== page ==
Lush, a cosmetics company renowned for its ethical stances, caused quite a stir last month when it announced it was closing its UK social media platforms. They said in their press release:
“We’re switching up social. Increasingly, social media is making it harder and harder for us to talk to each other directly. We are tired of fighting with algorithms, and we do not want to pay to appear in your newsfeed. So we’ve decided it’s time to bid farewell to some of our social channels and open up the conversation between you and us instead. We believe we can make more noise using all of our voices across the globe because when we do we drive change, challenge norms and create a cosmetic revolution. We want social to be more about passions and less about likes.”
Given that at the time of the company’s withdrawal from social media platforms it had 572k, 423k and 202k followers on Instagram, Facebook and Twitter respectively, it’s quite a bold move.
This is not the first time Lush has taken a stand; the company is consistently vocal on women’s rights and banning plastic, but this announcement seems to have caused a stir to top anything that has gone before. Marketing executives everywhere needed to be revived with smelling salts after keeling over in a dead faint. How could Lush turn their back on such a crucial tool in the war to win and keep customers?
It’s worth saying that Lush are not the first major brand to take this decision. Tesla and Wetherspoons have also pulled their social media accounts, although that may have been because the companies were worried Elon Musk and Tim Martin would figure out the passwords.
It’s a laudable decision to try and inject some more of the personal touch into their consumer interactions, and brand purpose should be put before profit, but with Lush already having proud record of integrity as a brand, is this a step too far?
It’s very likely that the company will see an early boost in sales as consumers show their support for a more traditional approach, but what happens when all of the feel-good PR stops?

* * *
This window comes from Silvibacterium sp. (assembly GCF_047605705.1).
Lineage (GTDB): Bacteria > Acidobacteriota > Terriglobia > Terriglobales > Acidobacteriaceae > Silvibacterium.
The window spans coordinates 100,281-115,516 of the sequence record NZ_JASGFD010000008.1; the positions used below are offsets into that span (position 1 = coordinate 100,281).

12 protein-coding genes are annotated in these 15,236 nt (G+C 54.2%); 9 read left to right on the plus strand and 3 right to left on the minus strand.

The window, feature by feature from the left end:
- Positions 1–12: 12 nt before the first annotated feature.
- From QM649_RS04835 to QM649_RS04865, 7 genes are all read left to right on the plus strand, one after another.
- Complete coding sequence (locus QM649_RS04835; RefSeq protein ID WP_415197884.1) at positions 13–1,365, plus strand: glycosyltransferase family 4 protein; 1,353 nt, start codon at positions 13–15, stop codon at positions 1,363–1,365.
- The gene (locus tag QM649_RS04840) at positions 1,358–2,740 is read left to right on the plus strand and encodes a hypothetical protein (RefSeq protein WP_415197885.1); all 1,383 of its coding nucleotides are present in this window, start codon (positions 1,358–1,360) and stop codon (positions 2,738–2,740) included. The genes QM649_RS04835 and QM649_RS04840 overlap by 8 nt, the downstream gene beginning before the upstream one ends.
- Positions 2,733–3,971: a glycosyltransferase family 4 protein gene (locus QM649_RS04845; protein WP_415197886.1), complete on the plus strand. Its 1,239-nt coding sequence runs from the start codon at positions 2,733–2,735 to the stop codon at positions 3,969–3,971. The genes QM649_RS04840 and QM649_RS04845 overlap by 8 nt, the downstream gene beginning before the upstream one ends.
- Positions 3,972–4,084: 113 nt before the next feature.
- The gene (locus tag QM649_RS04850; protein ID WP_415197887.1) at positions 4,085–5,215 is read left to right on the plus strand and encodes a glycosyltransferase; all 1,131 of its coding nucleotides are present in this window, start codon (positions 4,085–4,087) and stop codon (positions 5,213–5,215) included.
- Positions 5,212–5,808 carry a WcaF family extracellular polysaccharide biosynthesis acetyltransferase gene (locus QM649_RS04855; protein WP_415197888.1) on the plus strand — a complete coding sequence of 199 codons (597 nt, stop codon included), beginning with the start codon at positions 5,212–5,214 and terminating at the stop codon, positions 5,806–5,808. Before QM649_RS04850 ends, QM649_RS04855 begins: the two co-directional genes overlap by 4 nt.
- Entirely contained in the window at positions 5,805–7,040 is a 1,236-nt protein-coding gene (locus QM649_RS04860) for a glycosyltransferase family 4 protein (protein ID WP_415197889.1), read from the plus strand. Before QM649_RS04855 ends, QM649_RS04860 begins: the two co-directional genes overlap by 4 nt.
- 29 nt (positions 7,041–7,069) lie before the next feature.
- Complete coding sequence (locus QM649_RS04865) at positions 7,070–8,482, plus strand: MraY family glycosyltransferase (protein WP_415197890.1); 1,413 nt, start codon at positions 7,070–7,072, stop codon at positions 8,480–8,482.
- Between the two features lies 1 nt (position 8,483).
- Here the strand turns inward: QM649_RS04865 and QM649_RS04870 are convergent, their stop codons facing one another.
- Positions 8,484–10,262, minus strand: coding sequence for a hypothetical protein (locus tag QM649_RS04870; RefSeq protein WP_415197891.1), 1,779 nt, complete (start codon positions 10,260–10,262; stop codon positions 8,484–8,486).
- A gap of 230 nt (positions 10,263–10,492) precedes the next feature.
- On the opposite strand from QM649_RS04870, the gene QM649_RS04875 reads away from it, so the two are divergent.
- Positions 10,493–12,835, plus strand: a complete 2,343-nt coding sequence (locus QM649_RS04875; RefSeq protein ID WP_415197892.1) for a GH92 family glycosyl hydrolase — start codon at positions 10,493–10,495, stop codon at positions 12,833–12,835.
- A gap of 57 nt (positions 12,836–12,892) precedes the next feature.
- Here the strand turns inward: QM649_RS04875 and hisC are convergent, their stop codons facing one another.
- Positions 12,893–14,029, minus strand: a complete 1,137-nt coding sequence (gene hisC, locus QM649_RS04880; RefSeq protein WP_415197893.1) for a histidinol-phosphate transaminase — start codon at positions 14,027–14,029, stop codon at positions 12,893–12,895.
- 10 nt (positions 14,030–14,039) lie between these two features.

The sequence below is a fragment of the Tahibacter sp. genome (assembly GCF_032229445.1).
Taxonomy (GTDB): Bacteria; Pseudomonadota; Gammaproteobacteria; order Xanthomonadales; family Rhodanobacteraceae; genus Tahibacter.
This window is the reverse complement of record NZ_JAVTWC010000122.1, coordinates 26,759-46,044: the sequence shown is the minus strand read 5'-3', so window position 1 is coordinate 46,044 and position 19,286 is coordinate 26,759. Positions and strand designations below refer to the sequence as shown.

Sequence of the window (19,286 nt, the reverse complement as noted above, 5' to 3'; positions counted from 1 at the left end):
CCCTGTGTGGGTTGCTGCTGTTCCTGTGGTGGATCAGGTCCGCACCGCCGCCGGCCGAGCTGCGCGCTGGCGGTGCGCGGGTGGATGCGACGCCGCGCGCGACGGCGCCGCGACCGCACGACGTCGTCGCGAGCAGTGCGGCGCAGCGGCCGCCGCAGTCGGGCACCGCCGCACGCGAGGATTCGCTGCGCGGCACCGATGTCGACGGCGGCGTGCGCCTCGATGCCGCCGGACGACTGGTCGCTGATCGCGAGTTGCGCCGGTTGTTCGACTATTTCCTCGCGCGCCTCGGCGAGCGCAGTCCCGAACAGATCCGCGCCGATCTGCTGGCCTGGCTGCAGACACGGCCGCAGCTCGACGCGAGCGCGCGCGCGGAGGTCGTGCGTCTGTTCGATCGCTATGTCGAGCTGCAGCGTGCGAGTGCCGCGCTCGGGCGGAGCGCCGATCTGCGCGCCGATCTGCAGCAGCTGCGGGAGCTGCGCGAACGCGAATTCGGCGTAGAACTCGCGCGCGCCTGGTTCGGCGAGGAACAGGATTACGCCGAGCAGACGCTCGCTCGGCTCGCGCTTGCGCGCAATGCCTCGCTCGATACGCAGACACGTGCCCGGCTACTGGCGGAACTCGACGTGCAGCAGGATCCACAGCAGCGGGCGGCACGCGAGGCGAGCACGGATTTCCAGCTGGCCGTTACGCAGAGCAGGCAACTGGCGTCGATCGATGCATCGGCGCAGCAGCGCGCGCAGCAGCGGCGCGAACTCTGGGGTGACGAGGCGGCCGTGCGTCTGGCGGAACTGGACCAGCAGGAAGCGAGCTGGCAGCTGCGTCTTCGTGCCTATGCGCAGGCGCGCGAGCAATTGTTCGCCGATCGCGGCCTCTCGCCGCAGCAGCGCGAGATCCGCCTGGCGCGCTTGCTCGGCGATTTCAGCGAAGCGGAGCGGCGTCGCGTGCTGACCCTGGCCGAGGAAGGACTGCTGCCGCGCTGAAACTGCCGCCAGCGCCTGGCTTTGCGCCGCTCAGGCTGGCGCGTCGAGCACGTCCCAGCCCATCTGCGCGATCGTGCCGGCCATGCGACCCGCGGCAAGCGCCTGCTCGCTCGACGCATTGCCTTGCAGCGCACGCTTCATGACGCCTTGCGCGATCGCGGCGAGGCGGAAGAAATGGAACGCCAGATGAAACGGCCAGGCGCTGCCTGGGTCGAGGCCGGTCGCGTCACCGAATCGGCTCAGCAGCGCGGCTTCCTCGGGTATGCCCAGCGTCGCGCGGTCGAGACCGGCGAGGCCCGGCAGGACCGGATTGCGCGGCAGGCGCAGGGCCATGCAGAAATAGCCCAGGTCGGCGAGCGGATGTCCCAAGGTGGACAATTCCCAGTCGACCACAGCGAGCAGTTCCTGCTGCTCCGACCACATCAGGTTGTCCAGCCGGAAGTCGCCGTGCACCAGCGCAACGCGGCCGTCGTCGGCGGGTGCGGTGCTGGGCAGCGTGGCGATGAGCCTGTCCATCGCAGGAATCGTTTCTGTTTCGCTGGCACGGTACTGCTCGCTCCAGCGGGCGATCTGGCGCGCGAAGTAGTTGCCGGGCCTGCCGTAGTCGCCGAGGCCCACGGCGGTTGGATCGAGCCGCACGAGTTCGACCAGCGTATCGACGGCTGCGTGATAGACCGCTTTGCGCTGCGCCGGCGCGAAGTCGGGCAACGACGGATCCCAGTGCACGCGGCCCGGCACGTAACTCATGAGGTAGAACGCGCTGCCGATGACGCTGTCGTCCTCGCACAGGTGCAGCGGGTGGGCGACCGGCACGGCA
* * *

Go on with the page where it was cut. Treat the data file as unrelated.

Moreover, for a company that is so vocal on an array of issues, social is the perfect medium to spread their messaging to an engaged audience. While this move to traditional consumer communication methods may earn them respect from their target base, they will no longer be able to reach that target base with the same efficacy as before, weakening their position in the market against other beauty brands.
Crucially however, while Lush have ditched their UK social media accounts they have opted to keep their US accounts open. If you were to be cynical you might say that this allows them to both have their cake and eat it. They receive all the kudos and goodwill for taking a stance against the impersonal nature of social media, while still keeping an online presence. It might also point to them experiencing problems producing consistent and engaging content on their UK platforms, and a belief that they can target their demographics more effectively from a consolidated account.
Finally, in the age of the influencer, brand accounts aren’t as crucial as they once were. Lush have an army of online reviewers ready and willing to promote their products and the #LushCommunity, so their online presence will live long after their UK Twitter handle.
So will this move by Lush be a bath-bomb of change, fizzing through the marketing world and colouring how the industry views its reliance on social? We’ll soon find out.
Mark McCann is CEO of OLIVER Ireland.